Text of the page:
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How Ampiox works?

by Eagle9
Tags: ampiox
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Eagle9
#1
Apr24-14, 10:24 AM
P: 138
Citation:
Ampiox is a broad-spectrum antibiotic that contains two active ingredients: Ampicillin and Oxacillin. Ampicillin and Ampiox belong to a group of preparations called penicillin antibiotics. Ampicillin and Ampiox interferes with the ability of the bacteria to form cell walls. Bacterial cell walls protect cells from entering the foreign substances inside the cells and stop the contents of cells from leaking out. Ampicillin and Ampiox work by inhibiting enzyme transpeptidase, disturbing the synthesis of peptidoglycane that is essential component in bacterial cell walls. This causes hole to appear in the bacterial cell walls resulting in lysis of the bacteria. Ampiox is effective against wide variety of Gram-positive and Gram-negative bacteria.
http://www.igenericdrugs.com/?s=Ampiox
So, the Ampiox suppress the synthesis of peptidoglycane that are absolutely necessary for cell walls, also it inhibits the enzyme called transpeptidase that “cross-links peptidoglycan chains to form rigid cell walls” (http://en.wikipedia.org/wiki/DD-transpeptidase ) and all these action leads to bacterial lysis. This is clear, but imagine some certain (one) bacterium that already has got both transpeptidase and peptidoglycanes in its cell wall in a necessary amount and therefore this bacterium does not need any additional transpeptidase and/or peptidoglycanes. The question: can Ampiox cause lysis of this bacterium? If transpeptidase and/or peptidoglycanes are degraded (http://en.wikipedia.org/wiki/Protein_degradation ) from time to time (because of various reasons) then they need to be synthesized and replaced by new molecules. If so, then I can understand why Ampiox causes lysis: old transpeptidase and peptidoglycanes molecules are degraded, new ones cannot be created and the bacteria die.

But if both transpeptidase and peptidoglycanes are relatively long-live then Ampiox cannot cause the lysis, at least Ampiox cannot destroy the already-existing bacteria. As for newly created bacteria (after/during Cell division) that are growing and probably need more and more transpeptidase and peptidoglycanes they (bacteria) can be subjected to Ampiox action.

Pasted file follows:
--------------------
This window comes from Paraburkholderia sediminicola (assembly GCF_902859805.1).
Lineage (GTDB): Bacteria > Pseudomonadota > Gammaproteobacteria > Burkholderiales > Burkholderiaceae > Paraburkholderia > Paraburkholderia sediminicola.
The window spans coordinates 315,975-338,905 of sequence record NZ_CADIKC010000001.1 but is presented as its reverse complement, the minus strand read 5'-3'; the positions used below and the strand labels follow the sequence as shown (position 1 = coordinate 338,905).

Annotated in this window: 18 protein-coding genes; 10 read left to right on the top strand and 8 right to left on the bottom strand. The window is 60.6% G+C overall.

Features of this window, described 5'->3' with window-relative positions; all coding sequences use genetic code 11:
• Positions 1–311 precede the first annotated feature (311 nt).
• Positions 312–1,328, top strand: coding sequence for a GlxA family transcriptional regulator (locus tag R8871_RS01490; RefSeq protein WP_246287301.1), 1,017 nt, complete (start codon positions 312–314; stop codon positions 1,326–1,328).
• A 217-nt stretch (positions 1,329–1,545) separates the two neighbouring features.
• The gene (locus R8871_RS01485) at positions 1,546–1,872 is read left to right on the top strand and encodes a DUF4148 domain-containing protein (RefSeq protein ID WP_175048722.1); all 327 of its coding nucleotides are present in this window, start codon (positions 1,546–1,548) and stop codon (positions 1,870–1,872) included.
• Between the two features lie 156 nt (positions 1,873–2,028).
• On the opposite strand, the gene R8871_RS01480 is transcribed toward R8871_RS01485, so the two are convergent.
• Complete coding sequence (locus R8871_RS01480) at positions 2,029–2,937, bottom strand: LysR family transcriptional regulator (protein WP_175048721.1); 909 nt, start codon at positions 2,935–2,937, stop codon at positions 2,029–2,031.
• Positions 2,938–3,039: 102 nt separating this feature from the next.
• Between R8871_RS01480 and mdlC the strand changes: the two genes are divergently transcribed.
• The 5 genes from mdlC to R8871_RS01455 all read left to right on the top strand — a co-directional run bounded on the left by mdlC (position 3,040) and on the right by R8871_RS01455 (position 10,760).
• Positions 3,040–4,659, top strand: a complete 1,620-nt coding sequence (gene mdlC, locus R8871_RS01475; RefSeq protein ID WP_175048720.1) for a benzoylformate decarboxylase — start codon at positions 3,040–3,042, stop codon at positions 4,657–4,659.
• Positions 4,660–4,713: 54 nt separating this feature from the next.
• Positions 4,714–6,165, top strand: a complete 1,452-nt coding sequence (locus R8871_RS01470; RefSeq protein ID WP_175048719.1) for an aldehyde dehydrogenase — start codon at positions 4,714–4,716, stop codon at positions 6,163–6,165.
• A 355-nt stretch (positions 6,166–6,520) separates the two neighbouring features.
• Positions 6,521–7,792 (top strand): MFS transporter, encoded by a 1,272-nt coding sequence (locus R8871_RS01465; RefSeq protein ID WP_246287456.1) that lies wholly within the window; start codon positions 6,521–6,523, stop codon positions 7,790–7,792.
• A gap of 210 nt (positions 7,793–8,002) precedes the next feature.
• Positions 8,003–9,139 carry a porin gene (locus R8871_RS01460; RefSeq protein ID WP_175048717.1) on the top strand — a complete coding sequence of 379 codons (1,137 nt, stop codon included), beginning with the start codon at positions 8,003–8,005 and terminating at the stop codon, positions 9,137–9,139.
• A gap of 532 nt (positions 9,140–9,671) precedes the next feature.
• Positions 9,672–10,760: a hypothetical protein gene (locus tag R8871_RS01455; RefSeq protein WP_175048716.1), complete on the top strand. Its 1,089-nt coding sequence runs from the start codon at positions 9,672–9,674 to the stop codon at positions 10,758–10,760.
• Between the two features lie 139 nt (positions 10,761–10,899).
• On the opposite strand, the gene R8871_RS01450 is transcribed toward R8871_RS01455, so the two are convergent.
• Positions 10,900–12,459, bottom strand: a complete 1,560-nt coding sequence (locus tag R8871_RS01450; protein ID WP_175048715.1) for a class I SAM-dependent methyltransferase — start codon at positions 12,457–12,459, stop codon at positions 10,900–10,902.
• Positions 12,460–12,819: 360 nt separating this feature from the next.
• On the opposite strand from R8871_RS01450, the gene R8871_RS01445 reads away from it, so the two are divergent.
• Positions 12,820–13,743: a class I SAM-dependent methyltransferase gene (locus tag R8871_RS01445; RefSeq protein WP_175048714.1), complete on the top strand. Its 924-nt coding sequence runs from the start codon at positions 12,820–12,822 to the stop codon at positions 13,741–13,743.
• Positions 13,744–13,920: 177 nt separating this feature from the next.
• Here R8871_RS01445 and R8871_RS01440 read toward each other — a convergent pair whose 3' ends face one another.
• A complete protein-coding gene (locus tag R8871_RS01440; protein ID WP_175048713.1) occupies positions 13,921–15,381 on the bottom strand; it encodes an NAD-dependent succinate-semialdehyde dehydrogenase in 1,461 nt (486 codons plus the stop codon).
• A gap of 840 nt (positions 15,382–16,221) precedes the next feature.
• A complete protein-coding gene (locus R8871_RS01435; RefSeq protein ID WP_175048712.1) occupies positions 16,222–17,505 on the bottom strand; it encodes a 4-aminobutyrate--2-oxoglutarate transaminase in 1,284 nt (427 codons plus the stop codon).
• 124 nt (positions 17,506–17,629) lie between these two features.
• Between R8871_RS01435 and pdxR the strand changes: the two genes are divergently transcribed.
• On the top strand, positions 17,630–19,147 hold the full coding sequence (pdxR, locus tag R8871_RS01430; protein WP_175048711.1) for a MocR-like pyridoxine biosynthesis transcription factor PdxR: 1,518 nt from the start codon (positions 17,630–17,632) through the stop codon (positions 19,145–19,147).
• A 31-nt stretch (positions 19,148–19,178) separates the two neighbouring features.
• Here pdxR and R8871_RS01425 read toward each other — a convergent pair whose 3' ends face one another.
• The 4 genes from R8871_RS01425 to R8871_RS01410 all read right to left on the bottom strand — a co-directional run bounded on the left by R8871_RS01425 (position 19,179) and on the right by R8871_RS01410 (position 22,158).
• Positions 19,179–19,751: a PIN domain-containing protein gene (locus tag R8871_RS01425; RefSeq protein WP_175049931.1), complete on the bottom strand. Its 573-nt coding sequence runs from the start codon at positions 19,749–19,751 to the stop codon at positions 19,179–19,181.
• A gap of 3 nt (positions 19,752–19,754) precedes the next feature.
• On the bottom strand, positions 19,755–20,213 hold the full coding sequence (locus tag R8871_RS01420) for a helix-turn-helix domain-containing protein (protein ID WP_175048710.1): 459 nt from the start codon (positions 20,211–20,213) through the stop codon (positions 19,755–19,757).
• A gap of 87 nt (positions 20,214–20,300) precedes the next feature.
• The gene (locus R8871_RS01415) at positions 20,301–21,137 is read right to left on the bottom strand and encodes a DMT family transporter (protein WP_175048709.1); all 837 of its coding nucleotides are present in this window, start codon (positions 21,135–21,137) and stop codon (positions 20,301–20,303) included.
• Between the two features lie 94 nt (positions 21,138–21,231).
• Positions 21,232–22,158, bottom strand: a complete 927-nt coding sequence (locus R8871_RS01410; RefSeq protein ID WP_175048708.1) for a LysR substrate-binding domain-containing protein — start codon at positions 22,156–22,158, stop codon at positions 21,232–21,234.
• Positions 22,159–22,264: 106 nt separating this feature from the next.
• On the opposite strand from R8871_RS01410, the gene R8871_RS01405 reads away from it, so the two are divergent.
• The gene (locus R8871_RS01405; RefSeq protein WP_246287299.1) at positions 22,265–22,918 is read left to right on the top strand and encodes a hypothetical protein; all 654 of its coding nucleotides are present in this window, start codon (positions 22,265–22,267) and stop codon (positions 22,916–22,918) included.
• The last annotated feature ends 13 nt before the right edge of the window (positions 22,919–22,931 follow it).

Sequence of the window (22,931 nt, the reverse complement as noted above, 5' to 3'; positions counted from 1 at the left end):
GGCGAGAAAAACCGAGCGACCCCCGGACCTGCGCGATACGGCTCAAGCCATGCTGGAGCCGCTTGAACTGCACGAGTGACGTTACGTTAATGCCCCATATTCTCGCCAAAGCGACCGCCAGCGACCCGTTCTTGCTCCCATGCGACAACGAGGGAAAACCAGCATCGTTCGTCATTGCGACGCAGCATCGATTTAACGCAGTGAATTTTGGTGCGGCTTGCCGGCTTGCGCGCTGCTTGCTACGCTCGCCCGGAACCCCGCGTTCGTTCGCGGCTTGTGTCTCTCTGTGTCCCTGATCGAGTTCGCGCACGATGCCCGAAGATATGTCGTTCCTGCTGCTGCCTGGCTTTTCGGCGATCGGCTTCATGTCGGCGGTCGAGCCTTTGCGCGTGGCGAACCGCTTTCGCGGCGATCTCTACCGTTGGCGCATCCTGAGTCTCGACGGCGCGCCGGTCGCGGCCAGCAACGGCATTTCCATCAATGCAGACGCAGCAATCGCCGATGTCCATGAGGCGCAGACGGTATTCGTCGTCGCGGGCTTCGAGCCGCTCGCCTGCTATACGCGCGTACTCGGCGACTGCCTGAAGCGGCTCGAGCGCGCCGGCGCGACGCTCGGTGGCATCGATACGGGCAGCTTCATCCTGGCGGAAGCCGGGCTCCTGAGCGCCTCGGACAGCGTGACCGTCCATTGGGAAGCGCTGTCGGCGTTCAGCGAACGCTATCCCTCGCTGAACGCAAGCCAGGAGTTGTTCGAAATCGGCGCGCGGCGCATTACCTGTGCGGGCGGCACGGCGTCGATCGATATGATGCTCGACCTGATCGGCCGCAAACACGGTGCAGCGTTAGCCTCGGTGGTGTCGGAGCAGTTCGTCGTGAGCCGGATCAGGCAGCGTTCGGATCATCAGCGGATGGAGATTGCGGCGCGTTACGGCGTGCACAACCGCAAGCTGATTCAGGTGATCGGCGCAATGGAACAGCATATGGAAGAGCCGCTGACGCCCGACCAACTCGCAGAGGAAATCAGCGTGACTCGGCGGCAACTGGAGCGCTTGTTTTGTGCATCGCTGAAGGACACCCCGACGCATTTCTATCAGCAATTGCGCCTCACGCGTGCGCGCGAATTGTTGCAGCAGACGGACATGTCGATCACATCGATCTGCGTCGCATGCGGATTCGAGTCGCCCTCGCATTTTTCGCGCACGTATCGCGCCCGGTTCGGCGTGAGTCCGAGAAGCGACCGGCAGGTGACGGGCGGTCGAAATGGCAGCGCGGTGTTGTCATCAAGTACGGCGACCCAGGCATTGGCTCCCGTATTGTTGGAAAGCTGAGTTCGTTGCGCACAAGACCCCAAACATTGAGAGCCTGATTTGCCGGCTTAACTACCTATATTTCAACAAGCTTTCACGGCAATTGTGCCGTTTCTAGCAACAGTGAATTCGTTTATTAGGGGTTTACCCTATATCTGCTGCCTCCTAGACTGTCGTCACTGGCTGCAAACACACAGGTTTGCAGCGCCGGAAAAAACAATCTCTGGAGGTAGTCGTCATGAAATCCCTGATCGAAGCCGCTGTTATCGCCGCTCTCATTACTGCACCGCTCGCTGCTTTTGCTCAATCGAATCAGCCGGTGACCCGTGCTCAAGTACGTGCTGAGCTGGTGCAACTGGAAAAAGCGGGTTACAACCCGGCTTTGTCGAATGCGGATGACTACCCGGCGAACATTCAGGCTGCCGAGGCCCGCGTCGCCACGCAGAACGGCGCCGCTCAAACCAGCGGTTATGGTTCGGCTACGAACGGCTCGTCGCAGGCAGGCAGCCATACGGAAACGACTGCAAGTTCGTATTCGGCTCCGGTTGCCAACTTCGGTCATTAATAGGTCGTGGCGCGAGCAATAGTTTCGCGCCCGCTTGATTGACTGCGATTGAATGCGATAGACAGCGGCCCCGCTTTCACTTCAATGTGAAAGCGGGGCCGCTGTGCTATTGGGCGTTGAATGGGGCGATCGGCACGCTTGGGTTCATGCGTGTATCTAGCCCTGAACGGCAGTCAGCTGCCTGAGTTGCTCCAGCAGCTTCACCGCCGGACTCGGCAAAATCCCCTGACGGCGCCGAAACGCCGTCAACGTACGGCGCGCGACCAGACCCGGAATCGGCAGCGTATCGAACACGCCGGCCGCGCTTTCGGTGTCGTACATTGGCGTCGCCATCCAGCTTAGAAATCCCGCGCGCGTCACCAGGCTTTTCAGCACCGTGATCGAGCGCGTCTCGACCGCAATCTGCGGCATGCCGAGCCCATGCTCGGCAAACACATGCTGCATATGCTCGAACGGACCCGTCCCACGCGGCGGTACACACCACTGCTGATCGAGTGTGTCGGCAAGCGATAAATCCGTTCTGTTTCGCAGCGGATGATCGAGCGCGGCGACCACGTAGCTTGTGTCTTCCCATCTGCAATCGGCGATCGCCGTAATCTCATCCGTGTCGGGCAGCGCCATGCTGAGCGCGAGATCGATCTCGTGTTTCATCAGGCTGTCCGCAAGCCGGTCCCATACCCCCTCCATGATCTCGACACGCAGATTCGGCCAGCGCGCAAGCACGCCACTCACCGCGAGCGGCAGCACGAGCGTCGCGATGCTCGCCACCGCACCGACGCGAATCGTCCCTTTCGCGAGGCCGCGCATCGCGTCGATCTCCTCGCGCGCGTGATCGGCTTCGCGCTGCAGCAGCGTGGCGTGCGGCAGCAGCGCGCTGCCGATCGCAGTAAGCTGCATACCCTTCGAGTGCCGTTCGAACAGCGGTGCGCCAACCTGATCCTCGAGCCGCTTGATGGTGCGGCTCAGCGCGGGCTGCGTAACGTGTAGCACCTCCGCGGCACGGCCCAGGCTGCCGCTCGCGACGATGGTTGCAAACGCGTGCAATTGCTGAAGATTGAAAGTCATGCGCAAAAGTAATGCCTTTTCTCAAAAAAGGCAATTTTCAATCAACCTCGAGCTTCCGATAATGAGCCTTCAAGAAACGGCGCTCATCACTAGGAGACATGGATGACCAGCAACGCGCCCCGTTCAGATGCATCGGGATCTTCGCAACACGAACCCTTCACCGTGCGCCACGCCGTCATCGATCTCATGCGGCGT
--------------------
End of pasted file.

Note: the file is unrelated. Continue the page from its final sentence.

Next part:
So, could you please tell me how exactly Ampiox act on bacteria?
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Yanick
#2
Apr24-14, 01:31 PM
P: 380
This may help you.
Ygggdrasil
#3
Apr28-14, 01:57 PM
Other Sci
Sci Advisor
P: 1,385
You hit on a very important point: in order for most antibiotic drugs to kill bacteria, the bacteria must be actively growing and metabolizing. This point is important because many bacterial populations include a small subset of dormant cells which are not killed by antibiotic treatment. We call these cells that escape treatment persisters. These persisters are not resistant – if you let the persister population re-expand then treat with antibiotics, you will kill still kill most of the population and leave a similar fraction of persister cells – but rather they tolerate antibiotic treatment because they are metabolically dormant.

Eagle9
#4
May3-14, 08:30 AM
P: 138
How Ampiox works?

Quote Quote by Yanick View Post
Let’s see:
Gram-negative bacteria such as Escherichia coli break down and reuse over 60% of the peptidoglycan of their side wall each generation.
Recycling of newly made peptidoglycan during septum synthesis occurs at an even faster rate.
Nine enzymes, one permease, and one periplasmic binding protein in E. coli that appear to have as their sole function the recovery of degradation products from peptidoglycan, thereby making them available for the cell to resynthesize more peptidoglycan or to use as an energy source, have been identified. It is shown that all of the amino acids and amino sugars of peptidoglycan are recycled
In addition, the possible role of various peptidoglycan degradation products in the induction of β-lactamase is discussed.
So, generally the peptidoglycans are degraded and then they are regenerated newly. Actually this is what I wanted to know, thanks

Ygggdrasil
You hit on a very important point: in order for most antibiotic drugs to kill bacteria, the bacteria must be actively growing and metabolizing.
Well, now I am earning my Master’s degree and my thesis is about action mechanism of various antibiotics on bacterial proliferation. Exactly during proliferation we observe antibiotic’s action. However, sometimes we add antibiotic BEFORE beginning of bacterial proliferation.
This point is important because many bacterial populations include a small subset of dormant cells which are not killed by antibiotic treatment.
Yes, not all bacteria are killed by antibiotics.
We call these cells that escape treatment persisters.
Well, I did not know if they had a special name.
These persisters are not resistant – if you let the persister population re-expand then treat with antibiotics, you will kill still kill most of the population and leave a similar fraction of persister cells – but rather they tolerate antibiotic treatment because they are metabolically dormant.
Very true! We observed the same result.
But could you please tell me what exactly means “metabolically dormant”? Are they dead? Are there biochemical reactions occurring?
Ygggdrasil
#5
May3-14, 12:42 PM
Other Sci
Sci Advisor
P: 1,385
Quote Quote by Eagle9 View Post
But could you please tell me what exactly means “metabolically dormant”? Are they dead? Are there biochemical reactions occurring?
You may find the following review articles helpful:

http://www.annualreviews.org/doi/abs....112408.134306
http://www.sciencedirect.com/science...92867414002979
Eagle9
#6
May11-14, 11:13 AM
P: 138
Ygggdrasil
Thanks


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